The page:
Film: Sivaji: The Boss
Music Director: A.R Rahman
Cast: Rajnikanth, Shriya Saran, Vivek, Manivannan, Vadivukkarasi, Suman, Uma Padmanabhan
The unexplained phenomena of Rajnikanthâ€™s magic takes over as soon as the star comes on screen and the three odd hours just zip by.
The story is not at the least poles apart from all those already told. Sivaji (Rajnikanth), an NRI from the US, decides to set up a medical college in Chennai. With the money to set it up he seeks Adi Kesavnâ€™s (Suman) help. Realizing Sivaji would turn to being a competitor, Adi does everything in his capacity to not let Sivaji succeed. Undettered by the resistance, Sivaji gets the initial construction going, by doing what he hates most, bribing government officials.
While his work is taking its course, his uncle (Vivek) and parents (Manivannan and Vadivukkarasi) pester him to find a suitable wife. Thatâ€™s when Tamilazharasi (Shriya Saran) walks into his life, soon enough the initial resistance culminates into marriage.
Although family life is smooth sailing, bureaucratic pressures and Adiâ€™s influences, caused Sivaji's dream project to come to a stand still. What follows is his struggle to defeat all evil and ensure his dream of seeing a bright and prosperous nation turns to reality (The beauty is in the how).
Many parts of the story have already been told many a times but it is for the first time all of it has been woven to create one brilliant plot. While the plot tackles the problem of education, corruption and bureaucracy; it is the knit of the various characters that is most intriguing. The creation of each of the characters is complete. There is background, direction and meaning to each of them, no character is created in futility.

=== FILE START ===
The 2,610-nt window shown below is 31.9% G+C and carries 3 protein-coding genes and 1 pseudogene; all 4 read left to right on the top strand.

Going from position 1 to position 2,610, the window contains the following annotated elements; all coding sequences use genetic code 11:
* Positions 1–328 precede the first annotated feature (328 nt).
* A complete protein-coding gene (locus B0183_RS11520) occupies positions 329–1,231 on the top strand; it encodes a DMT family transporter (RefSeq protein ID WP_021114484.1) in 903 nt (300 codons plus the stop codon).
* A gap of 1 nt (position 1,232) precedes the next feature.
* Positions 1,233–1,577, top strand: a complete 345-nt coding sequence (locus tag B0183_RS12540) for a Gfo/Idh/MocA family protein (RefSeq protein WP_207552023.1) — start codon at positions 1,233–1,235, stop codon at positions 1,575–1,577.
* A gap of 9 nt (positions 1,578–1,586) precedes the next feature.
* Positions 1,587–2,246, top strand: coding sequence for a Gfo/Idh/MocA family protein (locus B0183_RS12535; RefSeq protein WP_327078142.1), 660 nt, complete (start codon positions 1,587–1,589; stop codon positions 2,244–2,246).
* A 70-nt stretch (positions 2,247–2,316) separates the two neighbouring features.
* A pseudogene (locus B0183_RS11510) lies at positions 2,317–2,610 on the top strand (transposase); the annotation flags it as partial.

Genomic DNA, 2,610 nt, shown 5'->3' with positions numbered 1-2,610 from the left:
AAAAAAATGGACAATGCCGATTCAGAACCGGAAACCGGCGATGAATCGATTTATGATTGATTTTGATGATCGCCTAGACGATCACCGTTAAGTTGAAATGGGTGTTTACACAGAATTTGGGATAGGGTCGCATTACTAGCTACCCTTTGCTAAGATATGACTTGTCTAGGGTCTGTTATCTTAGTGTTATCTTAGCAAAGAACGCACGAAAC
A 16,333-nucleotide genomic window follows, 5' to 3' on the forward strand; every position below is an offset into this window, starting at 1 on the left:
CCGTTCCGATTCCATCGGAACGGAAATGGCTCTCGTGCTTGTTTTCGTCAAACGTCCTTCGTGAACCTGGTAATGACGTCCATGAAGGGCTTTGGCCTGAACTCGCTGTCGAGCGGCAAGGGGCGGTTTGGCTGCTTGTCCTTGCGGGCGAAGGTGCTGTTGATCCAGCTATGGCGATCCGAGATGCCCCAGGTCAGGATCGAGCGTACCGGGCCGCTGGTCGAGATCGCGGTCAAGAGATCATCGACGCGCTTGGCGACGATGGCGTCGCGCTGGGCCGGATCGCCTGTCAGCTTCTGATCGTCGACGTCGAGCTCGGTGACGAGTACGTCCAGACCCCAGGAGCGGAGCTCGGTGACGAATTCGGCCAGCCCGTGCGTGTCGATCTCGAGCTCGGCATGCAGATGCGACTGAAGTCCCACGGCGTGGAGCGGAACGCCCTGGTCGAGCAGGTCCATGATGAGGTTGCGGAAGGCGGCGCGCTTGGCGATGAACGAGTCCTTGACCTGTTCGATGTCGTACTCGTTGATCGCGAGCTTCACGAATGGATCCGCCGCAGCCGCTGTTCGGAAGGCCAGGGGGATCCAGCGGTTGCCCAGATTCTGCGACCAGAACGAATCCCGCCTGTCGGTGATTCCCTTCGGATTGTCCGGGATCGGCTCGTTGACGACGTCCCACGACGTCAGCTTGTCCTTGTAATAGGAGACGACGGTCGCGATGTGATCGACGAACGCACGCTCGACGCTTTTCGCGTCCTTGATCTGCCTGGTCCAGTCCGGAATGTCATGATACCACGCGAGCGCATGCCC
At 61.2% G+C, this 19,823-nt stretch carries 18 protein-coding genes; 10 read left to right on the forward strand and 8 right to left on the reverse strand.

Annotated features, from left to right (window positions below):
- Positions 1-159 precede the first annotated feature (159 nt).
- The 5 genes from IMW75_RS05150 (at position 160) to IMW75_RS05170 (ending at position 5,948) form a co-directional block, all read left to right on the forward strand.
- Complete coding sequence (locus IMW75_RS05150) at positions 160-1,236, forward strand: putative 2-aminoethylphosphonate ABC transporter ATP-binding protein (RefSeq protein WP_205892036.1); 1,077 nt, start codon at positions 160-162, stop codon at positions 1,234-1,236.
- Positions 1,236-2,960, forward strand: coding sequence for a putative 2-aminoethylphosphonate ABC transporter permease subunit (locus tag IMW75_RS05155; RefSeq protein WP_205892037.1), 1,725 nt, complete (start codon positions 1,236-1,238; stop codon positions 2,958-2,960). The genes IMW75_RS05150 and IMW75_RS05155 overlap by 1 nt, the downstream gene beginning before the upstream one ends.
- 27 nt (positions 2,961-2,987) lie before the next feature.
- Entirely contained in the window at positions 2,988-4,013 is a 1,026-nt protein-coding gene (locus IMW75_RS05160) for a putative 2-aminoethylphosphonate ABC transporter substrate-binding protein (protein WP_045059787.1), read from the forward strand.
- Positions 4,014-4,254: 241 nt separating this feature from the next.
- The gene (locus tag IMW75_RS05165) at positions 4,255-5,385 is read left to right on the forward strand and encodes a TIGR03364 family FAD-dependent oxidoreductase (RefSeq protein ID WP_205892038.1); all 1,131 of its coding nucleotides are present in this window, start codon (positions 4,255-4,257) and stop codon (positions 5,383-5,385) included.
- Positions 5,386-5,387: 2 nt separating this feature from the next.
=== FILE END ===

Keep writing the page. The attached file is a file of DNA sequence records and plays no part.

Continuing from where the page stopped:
Moreover the crisp dialogues and the infamous one liners end up making you shout with glee. Each line is ingeniously crafted to address the societal condition and the various elements Sivaji is out to tackle. References of his past works and Tamil cinema legend Sivaji Ganesan further create the impact and makes you reminisce.
Furthermore the panoramic view that is visible on screen enhances the experience a million fold. The camerawork is slick and the editing even better. Each shot is well crafted and the camera alternates to show the actions from every possible angle. Clearly enough, music is the integral part of the film and its placement adds volume and depth to each action, punch and dialogue.
Even though the film is extravagant and overindulgent, it isn't loud. It is the treatment that separates this film from the rest. The styling of the characters is first rate. While all is good, it is the graphics that seem a tad crude at times.
Though the tale is well told, this film fails to transcend the language barrier. The lack of subtitles in certain centers holds you back from thoroughly getting immersed in the film. If you understand Tamil, find yourself translating word for word to your friends beside you who donâ€™t.
The icing on this scrumptious cake is watching Rajnikanth set the screen on fire in each scene. His acting, body language and dialogue delivery has your jaw hanging in awe. Saran proves her mettle yet again, she essays her character with sincerity (canâ€™t wait to see her in Awarapan). Manivannan, Vadivukkarasi, Suman and Padmanabhan perform their roles extremely well. Vivekâ€™s comic timing and acting is fantastic as well.
Everything working in its favor, it is but obvious the film is a box office diamond. All you need to do is keep the calculator out to keep adding the numbers. Sadly though, the business could have been far more only if all the prints in the Bombay circuit and other territories carried subtitles.
The enormity of the wave the film hits you with is unequaled. Irrespective of the fact whether you understand the language or not, the film positively cannot be missed. Surf the wave called Sivaji: The Boss.